That night, my husband and I ate outside, drinking seasonal beers from Lake George's Adirondack Pub & Brewery and Magic Hat Brewing, both of which rang in under $5. Blue Collar has no cocktails, but there's an expansive, value-focused wine list for folks looking to class it up a bit.
"I just wanna let you know, we're out of the corned-beef Reuben," our waiter told a neighboring table. He didn't mention it, but that corned beef is cured in-house. Since it takes up to five days to brine, when it's out, it's out. I overheard people at another table saying patrons will sometimes wait five days for their Reuben fix. "That's one of the first things we run out of," the waiter apologized when I asked about it later.
- matthew thorsen
- Reuben sandwich
When I finally got my paws on the sought-after sandwich ($8) weeks later, I fell hard and fast at first bite. Its tender, briny corned beef, thick-sliced and bookended by buttered, toasty rye; its zingy sauerkraut; satisfying slick of Southern-style remoulade (Snow's family comes from the South); and subtle, sweet Swiss all add up to a sandwich worthy of a Shakespearean sonnet.
If Blue Collar's version digressed a wee bit from what you'd expect from the classic stack, it was still exactly what a Reuben aspires to be. It was a hefty load, and eating it for lunch spoiled my dinner. But I'll do it again ... and again, for as long as they'll have me.
The Reuben was a hard act to follow, but Snow's farmers market Cuban ($7), with its thin-sliced, deli-style ham crowning a tender, marinated pork loin and garlic dill pickle, kept up pretty well. Layered into a soft panini roll, pressed to optimum crispness, it's a fine rendition of the Floridian standard.
There's nothing standard about Eichenberger's chicken Marsala ($15) — a dish I rarely order. Here, though, when my waitress (who happens to be married to one of the chefs) recommended it as one of the best things on the menu, I trusted her. And, boy, it was a sight to behold.
Crisp, bacon-wrapped cutlets of melt-in-your-mouth chicken — stuffed with chicken sausage, toasted squash seeds and McIntosh apples — were perched atop a heap of mashed potatoes and shrouded in savory Marsala veal demi-glace. That sauce, and the dish as a whole, was at once highfalutin and homey. Somehow it tasted like mom's cooking — if your mom was the best cook on Earth.
A roasted half chicken ($12) was more pared down. Still, it was a succulent beast, beer-brined with spice and juniper berries for days and juicy to the core. Cut down the spine, it came served with the same basic but great mashed potatoes and unadorned vegetables. The preparation is based on a dish Snow ate in a period restaurant near Gettysburg, Penn., she said. Yet in this, as in many dishes on the menu, chef-y nuance takes a backseat to quality ingredients.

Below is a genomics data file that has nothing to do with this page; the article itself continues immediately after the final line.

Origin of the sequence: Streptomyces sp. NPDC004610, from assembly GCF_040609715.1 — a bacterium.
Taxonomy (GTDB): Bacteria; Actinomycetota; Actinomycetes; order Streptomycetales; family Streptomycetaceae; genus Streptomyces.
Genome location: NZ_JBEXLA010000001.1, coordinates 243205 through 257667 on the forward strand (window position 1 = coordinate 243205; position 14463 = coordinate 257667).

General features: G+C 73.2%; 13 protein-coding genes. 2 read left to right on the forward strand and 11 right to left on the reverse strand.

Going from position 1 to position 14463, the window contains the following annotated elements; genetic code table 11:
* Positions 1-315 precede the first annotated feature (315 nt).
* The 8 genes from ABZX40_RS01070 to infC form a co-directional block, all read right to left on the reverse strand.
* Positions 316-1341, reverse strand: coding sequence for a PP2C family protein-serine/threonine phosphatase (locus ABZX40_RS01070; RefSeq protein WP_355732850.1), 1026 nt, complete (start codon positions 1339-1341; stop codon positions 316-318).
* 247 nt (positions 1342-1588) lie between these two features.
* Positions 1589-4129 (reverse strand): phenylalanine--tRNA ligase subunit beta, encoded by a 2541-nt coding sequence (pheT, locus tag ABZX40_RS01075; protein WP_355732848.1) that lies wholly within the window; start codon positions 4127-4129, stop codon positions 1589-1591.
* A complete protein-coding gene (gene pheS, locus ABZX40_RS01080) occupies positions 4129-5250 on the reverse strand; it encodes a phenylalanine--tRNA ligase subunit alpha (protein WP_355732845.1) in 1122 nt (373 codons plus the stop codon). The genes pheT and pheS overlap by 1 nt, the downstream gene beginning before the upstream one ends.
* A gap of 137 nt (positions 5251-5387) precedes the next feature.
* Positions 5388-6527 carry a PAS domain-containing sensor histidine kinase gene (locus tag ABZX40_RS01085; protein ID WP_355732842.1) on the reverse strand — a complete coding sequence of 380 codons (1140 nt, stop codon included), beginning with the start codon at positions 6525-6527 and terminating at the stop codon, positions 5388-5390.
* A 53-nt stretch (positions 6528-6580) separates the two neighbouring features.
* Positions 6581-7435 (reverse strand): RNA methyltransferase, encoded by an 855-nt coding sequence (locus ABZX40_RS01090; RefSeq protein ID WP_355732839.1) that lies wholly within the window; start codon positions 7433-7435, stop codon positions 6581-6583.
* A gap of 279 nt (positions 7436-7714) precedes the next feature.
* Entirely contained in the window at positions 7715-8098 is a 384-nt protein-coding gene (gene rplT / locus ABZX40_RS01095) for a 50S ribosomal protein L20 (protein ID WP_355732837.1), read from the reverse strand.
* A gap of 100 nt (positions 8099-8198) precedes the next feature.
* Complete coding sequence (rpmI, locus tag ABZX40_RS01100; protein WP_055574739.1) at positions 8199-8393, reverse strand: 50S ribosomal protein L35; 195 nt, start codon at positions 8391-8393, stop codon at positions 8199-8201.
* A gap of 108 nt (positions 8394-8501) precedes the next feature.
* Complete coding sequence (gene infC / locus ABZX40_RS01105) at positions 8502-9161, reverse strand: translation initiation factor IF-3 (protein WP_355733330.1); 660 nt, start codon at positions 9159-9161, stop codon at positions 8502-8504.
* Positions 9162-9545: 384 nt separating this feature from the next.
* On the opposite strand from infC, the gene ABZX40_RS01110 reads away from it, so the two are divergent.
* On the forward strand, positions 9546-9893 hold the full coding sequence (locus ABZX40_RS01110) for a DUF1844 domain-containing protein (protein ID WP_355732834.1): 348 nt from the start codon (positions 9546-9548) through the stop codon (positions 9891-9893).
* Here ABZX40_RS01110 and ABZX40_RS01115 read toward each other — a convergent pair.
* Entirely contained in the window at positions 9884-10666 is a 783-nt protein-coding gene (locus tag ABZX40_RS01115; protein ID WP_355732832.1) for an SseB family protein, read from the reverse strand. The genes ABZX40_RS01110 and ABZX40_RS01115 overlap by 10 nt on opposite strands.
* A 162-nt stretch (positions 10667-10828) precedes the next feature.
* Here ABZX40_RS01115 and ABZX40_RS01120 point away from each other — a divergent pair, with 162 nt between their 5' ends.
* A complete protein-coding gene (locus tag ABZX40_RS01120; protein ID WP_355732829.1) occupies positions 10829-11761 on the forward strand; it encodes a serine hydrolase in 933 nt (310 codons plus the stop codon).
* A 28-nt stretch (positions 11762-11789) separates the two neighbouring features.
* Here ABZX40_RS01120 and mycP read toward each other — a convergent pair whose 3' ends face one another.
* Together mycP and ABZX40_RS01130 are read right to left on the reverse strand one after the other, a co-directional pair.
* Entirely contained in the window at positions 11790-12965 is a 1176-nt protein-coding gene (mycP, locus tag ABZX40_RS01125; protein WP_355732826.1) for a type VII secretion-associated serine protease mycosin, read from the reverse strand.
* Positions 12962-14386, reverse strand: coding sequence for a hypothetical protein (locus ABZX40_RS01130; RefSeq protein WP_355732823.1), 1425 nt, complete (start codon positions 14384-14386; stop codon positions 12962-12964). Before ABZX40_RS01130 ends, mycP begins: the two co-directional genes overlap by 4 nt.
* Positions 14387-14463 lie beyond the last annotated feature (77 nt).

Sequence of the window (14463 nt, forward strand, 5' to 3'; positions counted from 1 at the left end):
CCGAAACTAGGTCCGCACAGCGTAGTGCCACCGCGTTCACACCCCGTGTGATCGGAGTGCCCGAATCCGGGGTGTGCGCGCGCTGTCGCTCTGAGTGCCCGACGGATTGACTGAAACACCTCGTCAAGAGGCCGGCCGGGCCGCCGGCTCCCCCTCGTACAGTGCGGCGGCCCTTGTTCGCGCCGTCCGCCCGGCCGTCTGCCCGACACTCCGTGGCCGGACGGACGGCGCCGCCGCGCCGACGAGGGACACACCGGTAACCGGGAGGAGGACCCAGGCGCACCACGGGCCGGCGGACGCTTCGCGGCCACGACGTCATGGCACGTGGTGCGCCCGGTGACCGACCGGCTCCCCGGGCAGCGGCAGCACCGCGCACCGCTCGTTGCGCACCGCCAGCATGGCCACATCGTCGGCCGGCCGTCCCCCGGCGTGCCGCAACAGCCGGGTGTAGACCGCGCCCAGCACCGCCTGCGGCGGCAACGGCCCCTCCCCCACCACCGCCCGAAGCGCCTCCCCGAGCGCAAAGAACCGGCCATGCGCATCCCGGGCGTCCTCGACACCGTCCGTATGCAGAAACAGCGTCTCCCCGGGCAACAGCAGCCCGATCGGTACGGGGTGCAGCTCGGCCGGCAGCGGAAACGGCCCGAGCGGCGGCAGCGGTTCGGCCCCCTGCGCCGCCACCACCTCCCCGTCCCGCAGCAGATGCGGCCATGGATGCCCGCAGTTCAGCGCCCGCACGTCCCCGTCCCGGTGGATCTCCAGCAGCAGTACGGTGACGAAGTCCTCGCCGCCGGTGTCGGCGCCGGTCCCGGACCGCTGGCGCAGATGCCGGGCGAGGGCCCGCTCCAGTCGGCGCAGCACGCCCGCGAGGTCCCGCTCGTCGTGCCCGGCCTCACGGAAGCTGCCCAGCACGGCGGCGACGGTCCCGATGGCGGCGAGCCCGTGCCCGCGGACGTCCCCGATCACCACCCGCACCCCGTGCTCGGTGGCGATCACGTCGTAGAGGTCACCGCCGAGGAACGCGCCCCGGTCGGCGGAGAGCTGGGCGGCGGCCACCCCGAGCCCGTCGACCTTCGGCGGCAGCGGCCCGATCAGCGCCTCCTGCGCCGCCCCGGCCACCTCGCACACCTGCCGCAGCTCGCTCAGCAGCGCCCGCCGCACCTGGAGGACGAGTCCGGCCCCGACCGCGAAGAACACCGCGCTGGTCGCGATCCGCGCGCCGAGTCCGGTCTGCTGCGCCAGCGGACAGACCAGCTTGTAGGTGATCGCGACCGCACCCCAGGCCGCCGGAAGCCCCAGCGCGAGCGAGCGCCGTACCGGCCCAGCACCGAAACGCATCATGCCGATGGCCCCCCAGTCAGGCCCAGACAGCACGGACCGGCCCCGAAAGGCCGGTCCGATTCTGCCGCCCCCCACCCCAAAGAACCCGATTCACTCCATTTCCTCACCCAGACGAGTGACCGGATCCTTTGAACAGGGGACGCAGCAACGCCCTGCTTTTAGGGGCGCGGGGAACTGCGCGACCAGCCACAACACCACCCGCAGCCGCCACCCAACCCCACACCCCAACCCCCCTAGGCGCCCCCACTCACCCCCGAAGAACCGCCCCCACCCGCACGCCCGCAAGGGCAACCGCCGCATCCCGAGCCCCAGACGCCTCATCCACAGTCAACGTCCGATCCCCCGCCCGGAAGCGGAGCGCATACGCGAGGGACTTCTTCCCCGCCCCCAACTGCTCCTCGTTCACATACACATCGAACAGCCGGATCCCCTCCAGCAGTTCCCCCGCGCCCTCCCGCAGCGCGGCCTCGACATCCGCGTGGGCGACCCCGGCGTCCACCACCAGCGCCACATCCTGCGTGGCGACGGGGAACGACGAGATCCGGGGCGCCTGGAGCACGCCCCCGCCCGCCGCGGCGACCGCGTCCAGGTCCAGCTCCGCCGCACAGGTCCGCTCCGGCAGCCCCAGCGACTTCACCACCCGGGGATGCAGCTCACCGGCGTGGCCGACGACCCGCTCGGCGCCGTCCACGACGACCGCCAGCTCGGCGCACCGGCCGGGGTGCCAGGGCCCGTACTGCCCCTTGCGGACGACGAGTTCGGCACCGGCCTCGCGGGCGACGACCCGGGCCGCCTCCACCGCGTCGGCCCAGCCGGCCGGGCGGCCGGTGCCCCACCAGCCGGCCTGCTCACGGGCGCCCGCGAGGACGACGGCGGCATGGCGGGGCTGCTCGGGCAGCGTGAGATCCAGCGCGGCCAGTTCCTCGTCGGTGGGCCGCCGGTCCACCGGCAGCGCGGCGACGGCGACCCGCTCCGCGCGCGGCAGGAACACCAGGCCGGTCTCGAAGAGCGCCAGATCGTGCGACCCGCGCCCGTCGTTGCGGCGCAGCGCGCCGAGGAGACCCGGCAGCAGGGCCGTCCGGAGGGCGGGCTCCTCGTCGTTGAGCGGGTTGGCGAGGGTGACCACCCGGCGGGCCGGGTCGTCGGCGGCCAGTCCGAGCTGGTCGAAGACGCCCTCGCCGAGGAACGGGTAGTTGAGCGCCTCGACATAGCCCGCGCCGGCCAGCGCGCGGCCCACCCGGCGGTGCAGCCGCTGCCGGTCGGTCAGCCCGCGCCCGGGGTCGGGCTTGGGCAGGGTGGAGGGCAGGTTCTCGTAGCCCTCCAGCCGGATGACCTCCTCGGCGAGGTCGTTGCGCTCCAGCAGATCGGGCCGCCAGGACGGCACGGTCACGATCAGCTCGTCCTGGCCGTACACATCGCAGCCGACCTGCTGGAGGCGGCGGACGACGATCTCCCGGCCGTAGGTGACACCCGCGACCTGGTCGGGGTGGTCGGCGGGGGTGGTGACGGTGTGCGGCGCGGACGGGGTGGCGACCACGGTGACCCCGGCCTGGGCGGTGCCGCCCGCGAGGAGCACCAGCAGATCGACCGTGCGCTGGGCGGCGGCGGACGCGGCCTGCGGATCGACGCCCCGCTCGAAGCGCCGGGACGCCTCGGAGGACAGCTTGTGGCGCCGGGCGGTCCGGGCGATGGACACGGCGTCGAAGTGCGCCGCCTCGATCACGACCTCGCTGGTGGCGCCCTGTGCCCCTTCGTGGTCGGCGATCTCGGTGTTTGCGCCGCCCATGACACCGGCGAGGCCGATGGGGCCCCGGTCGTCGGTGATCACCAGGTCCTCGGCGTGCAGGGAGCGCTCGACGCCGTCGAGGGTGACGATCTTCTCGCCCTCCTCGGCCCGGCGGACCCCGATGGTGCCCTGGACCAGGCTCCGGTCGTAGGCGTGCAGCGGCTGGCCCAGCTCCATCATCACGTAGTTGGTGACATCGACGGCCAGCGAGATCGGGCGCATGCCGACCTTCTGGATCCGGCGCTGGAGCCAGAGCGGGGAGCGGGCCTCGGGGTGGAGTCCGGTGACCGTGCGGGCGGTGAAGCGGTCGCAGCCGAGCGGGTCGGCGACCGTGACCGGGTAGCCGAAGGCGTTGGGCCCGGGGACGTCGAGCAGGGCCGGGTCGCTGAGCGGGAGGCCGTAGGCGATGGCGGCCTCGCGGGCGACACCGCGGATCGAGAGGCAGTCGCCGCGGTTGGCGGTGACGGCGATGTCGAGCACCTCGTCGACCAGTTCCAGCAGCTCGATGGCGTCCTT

In an era of big-name chefs pushing their big ideas on an insatiable generation of eaters, reliance on raw material is one of the bigger ideas I've seen carry a restaurant in a while.
Eichenberger and Snow get even more down-home and old-fashioned with dessert. When was the last time you saw butterscotch pudding on a menu? For me, it had been decades, and I hadn't been looking to see it ever again. But Blue Collar Bistro's bourbon butterscotch pudding ($3) was a smooth, creamy, spoonable blast from the past, flecked with fine-ground vanilla bean and richly saturated with buttery sweetness with just a flicker of boozy shine. If there's a butterscotch revival brewing, this version should be the standard bearer.
The pudding really nailed dessert, but a ricotta pie ($3) held its own, too. The flaky cake aced the classic baked-ricotta texture and was imbued with lemon zest and something a little herbal: Fennel? Juniper berry? When I spoke with the chef, I didn't ask; sometimes wondering is more interesting than knowing.
In the best sense, Blue Collar Bistro is a place that makes you wonder. Over both my meals, and in between and after, I wondered. About the menu, about what I was eating, about new- and old-fangled cookery, and about why we eat and where it all comes from and where it's all headed. And how food fleshes out the flavor of so many memories.
The restaurant also seems to pose a question about two very different shores of Lake Champlain. Blue Collar Bistro is in Plattsburgh, where it's affordable and tailored to the local palate. Could a place like this pay the rent in pricier Burlington?
If it could, the Queen City would be the better for it. But maybe this precious little café is something that Burlingtonians, with all their other amenities, will have to take that puddle-jump across the lake to enjoy.
Maybe the distance is a good thing. Blue Collar provides just what you need when you want to feel like you're on vacation: a relaxed and inexpensive retreat befitting an evening away.